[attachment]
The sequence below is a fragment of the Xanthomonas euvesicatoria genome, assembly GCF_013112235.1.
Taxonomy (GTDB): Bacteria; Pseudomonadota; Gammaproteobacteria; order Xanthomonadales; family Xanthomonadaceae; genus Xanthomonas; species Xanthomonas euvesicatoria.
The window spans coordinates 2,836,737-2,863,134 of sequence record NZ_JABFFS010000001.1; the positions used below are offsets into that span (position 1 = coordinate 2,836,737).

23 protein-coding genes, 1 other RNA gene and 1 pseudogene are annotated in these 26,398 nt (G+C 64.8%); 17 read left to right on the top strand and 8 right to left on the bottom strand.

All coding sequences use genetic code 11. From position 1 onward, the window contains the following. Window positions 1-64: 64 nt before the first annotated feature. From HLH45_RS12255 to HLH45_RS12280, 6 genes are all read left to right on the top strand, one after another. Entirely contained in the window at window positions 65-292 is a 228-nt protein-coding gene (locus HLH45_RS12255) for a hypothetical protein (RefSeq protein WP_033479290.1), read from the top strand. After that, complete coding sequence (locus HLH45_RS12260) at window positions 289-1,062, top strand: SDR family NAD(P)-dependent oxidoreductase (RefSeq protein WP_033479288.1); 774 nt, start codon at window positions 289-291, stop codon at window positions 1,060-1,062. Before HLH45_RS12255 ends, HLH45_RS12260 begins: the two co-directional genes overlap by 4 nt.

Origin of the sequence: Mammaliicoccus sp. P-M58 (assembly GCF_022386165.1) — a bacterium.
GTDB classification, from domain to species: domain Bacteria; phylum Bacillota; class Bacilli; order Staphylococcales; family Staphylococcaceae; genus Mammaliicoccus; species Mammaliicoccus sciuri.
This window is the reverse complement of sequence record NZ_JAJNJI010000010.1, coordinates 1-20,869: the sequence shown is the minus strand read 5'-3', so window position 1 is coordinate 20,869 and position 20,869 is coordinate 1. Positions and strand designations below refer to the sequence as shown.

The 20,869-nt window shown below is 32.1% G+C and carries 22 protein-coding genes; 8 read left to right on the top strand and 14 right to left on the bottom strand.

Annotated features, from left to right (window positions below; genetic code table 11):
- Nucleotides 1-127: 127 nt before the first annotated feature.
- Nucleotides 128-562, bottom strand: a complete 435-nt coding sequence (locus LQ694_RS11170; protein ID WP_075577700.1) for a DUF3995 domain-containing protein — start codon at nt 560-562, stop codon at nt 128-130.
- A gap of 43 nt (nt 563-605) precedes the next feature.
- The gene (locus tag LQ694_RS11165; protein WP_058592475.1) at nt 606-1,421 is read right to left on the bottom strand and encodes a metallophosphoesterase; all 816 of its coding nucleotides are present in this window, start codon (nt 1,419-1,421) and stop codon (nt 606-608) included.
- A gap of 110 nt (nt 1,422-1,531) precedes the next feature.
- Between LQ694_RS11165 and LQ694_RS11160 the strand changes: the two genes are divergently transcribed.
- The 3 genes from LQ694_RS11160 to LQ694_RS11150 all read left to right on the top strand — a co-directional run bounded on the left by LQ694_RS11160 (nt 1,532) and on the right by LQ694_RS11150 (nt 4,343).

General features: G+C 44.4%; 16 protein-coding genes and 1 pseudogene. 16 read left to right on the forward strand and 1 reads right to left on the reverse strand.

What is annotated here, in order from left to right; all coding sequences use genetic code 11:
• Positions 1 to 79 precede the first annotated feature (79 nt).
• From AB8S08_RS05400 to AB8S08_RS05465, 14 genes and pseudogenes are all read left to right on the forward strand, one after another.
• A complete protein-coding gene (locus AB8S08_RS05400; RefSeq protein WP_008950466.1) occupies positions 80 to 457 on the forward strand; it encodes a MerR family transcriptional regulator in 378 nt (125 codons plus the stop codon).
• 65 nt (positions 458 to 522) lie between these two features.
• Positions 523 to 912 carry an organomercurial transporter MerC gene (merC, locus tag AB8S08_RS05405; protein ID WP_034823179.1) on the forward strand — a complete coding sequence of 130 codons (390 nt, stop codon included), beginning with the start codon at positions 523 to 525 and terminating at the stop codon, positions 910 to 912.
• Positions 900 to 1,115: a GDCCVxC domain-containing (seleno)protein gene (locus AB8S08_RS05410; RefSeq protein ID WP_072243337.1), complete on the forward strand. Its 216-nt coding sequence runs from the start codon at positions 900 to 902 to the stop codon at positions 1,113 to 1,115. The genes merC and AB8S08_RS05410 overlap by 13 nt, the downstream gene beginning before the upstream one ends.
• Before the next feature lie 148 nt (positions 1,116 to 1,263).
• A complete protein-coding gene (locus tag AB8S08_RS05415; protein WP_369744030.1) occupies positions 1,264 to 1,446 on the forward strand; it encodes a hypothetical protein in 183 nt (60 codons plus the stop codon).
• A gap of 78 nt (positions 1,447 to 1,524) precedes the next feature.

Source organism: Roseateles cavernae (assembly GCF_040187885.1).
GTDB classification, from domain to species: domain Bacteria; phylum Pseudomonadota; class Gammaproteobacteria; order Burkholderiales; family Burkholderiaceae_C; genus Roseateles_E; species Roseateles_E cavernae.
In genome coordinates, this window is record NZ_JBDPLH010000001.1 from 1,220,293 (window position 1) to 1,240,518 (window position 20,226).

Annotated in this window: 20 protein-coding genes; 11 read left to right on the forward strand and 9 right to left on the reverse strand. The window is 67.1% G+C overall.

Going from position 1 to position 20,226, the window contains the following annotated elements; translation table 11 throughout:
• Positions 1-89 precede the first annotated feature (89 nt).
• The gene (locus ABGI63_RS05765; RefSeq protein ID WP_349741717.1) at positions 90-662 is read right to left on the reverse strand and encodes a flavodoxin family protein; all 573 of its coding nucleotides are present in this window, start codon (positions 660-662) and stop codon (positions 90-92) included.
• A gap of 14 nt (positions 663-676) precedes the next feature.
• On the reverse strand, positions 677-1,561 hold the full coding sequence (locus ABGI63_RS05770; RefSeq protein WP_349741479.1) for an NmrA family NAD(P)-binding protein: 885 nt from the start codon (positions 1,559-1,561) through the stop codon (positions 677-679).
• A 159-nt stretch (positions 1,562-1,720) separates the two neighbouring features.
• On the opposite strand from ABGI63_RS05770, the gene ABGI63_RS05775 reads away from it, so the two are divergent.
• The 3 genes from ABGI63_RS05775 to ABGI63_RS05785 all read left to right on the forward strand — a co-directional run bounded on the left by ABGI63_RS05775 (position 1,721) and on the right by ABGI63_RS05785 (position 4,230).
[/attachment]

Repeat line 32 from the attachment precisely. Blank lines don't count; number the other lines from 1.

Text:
Annotated in this window: 20 protein-coding genes; 11 read left to right on the forward strand and 9 right to left on the reverse strand. The window is 67.1% G+C overall.